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There’s a recession coming in 2023. So why am I still in stocks?

Investment expert Alan MacDonald of RBC Dominion

The debate is over. We have an inverted yield curve in fixed-income securities, where shortterm rates are higher than longterm rates. Consumers are stretched thin, battered by the twin spectres of rising interest rates and higher-than-average inflation. The days of cheap money are over, and the real estate market continues to soften. Taken together, all of these indicators almost certainly point to one thing, and one thing only: we’re either close to, or already in, a recession.

So given that the next year will likely bring with it a recession of unknown depth and duration, how could anyone in their right mind possibly think that continuing to hold onto stocks is still a good idea? The reason is simple, and it has to do with two of the most popular – and most frequently mistaken – investment myths. The first is that recessions offer a reliable way for investors to time when to enter and exit the stock market. The second is that, during a recession, the markets always go down.

Let’s start with the myth that recessions always lead to a decline in the stock market. Theres no question that the markets don’t like recessionary conditions. But the problem we face as investors is that the markets tend to react to things like recessions long before they actually happen.

Historically, the stock market has almost always priced in the impact of most recessions well in advance of when those recessions finally arrived. The same is true for the inevitable recoveries. From an investment standpoint, this means that by the time we find out that we’re in or on the brink of a recession, the worst could already be over. Since no one really knows when the precise beginning or end of a recession will occur until it’s in our rear-view mirror, trying to predict the exact best time to sell stocks or buy them back becomes extremely challenging – if not outright impossible.

Just consider this fictional, but very well-researched, example. In his excellent book, The Psychology of Money: Timeless lessons on wealth, greed, and happiness, award-winning author Morgan Housel profiled three imaginary (and very long-lived) investors to make a point about the potentially disastrous impact of trying to time the markets in response to a recession.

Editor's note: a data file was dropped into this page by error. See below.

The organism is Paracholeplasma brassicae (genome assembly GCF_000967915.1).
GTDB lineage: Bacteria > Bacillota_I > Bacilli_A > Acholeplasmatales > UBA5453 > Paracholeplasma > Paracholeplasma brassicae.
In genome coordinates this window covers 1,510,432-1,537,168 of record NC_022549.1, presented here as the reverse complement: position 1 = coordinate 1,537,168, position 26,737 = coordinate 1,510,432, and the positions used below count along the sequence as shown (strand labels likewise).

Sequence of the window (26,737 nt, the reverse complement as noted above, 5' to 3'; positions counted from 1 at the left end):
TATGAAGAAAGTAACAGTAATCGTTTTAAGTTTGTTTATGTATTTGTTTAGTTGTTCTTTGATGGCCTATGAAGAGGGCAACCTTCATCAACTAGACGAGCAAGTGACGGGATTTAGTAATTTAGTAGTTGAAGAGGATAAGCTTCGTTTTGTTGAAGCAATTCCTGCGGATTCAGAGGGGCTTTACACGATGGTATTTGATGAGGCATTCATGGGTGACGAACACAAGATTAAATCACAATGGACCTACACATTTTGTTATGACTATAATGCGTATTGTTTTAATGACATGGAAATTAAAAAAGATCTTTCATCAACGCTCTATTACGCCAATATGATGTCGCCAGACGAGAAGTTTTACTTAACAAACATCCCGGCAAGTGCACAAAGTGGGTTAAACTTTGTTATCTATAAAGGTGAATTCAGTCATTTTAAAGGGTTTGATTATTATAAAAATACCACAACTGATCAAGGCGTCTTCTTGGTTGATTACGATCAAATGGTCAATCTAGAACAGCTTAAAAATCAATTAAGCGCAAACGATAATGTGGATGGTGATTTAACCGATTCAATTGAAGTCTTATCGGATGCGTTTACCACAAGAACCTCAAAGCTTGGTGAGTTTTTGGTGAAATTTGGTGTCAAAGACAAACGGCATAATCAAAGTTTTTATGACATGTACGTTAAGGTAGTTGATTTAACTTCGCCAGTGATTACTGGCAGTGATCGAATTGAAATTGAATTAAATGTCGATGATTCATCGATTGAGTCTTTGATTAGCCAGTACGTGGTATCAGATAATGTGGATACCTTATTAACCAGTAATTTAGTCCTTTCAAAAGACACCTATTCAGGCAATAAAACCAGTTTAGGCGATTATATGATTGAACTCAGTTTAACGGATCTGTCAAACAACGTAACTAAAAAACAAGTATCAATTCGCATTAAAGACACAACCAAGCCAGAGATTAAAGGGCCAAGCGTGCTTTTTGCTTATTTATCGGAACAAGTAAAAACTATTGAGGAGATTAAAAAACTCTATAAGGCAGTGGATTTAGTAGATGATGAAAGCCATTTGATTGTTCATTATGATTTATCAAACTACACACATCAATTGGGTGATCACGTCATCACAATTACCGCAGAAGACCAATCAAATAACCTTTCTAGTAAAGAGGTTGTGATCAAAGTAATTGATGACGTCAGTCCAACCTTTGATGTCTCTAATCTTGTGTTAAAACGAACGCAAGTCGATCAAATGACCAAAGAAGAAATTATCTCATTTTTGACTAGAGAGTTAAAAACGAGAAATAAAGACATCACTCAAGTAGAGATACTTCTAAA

The first hypothetical investor, Sue, puts one dollar a month into stocks each and every month between 1900 and 2019 without fail, regardless of whether the markets are up, down or sideways.

Jim, the second investor, puts the same one dollar a month into the market every month, except for those months when there is a recession. With fortune teller-like accuracy, he stops investing at the exact start of each recession, saves the cash he would’ve otherwise invested for as long as the recession lasts, and then puts all that saved-up cash back into the market as soon as each recession ends. Then he goes back to his regular dollar-a-month investment schedule until the next recession.

Finally, our third investor, Tom, stops investing six months into a recession, and holds off for another six months after the recession ends. At that point, he puts all his accumulated cash back into the market, and resumes investing one dollar a month for all the other months going forward.

With such extraordinarily precise timing to compete against, youd think that Sue, with her foolishly naïve consistency, would end up dead last. But in fact, the intrepidly steady Sue actually comes out way ahead of her market-timing rivals, with her portfolio at the end of 2019 valued at a whopping $435,551. Jim, with his seemingly perfect instinct for timing, comes in a distant second at $257,386. Finally, the recession-phobic Tom pulls up the rear, with his portfolio ending 2019 worth just $234,476.

This 119-year comparison sends a pretty convincing arrow right through the heart of our two investment myths. Theres no question that stock markets do sometimes decline throughout a recession. But as our example illustrates, they also often don’t.

In the last six recessions, the S&P 500 index averaged a surprisingly solid compounded return of around 9.5 per cent. The problem with using recessions as an indicator of whether or not to own stocks is that some of the best market days of our investment lives will actually occur during a recession – just as some of the worst days for investors will happen long before a recession officially begins.

So before you decide to follow the dire forecasts favoured by the clickbait set and cash in everything you own, it might be worth remembering what the Oracle of Omaha, Warren Buffett, once famously said: “The risks of being out of the game are huge compared to the risks of being in it.If you ask me, those words are just as true today as they have been for every other up- and downswing in the history of the markets.

This article is supplied by Alan MacDonald, an investment advisor with RBC Dominion Securities Inc. Member–Canadian Investor Protection Fund.